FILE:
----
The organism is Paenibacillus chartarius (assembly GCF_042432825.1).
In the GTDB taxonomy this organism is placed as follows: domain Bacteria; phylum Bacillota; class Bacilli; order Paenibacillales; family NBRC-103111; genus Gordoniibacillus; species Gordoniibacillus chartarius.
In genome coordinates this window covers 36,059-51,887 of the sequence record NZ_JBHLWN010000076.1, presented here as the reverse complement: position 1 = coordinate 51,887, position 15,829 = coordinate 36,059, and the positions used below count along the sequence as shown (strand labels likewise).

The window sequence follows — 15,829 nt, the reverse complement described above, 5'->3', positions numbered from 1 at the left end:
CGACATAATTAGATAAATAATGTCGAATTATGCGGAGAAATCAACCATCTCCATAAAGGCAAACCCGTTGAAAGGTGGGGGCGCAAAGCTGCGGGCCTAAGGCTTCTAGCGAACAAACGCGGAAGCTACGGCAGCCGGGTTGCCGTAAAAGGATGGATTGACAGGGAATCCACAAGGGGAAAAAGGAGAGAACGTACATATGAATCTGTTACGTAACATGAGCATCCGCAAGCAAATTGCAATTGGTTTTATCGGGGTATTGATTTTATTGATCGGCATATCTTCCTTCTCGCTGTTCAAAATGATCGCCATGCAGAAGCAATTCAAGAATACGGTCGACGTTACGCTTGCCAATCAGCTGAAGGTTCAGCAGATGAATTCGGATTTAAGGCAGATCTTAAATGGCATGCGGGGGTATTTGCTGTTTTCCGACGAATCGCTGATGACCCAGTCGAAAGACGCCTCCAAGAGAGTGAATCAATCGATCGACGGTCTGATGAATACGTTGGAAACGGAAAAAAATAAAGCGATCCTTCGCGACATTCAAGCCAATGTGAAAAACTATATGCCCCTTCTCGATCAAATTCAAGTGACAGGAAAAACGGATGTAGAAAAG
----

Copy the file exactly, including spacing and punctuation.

The organism is Paenibacillus chartarius (assembly GCF_042432825.1).
In the GTDB taxonomy this organism is placed as follows: domain Bacteria; phylum Bacillota; class Bacilli; order Paenibacillales; family NBRC-103111; genus Gordoniibacillus; species Gordoniibacillus chartarius.
In genome coordinates this window covers 36,059-51,887 of the sequence record NZ_JBHLWN010000076.1, presented here as the reverse complement: position 1 = coordinate 51,887, position 15,829 = coordinate 36,059, and the positions used below count along the sequence as shown (strand labels likewise).

The window sequence follows — 15,829 nt, the reverse complement described above, 5'->3', positions numbered from 1 at the left end:
CGACATAATTAGATAAATAATGTCGAATTATGCGGAGAAATCAACCATCTCCATAAAGGCAAACCCGTTGAAAGGTGGGGGCGCAAAGCTGCGGGCCTAAGGCTTCTAGCGAACAAACGCGGAAGCTACGGCAGCCGGGTTGCCGTAAAAGGATGGATTGACAGGGAATCCACAAGGGGAAAAAGGAGAGAACGTACATATGAATCTGTTACGTAACATGAGCATCCGCAAGCAAATTGCAATTGGTTTTATCGGGGTATTGATTTTATTGATCGGCATATCTTCCTTCTCGCTGTTCAAAATGATCGCCATGCAGAAGCAATTCAAGAATACGGTCGACGTTACGCTTGCCAATCAGCTGAAGGTTCAGCAGATGAATTCGGATTTAAGGCAGATCTTAAATGGCATGCGGGGGTATTTGCTGTTTTCCGACGAATCGCTGATGACCCAGTCGAAAGACGCCTCCAAGAGAGTGAATCAATCGATCGACGGTCTGATGAATACGTTGGAAACGGAAAAAAATAAAGCGATCCTTCGCGACATTCAAGCCAATGTGAAAAACTATATGCCCCTTCTCGATCAAATTCAAGTGACAGGAAAAACGGATGTAGAAAAG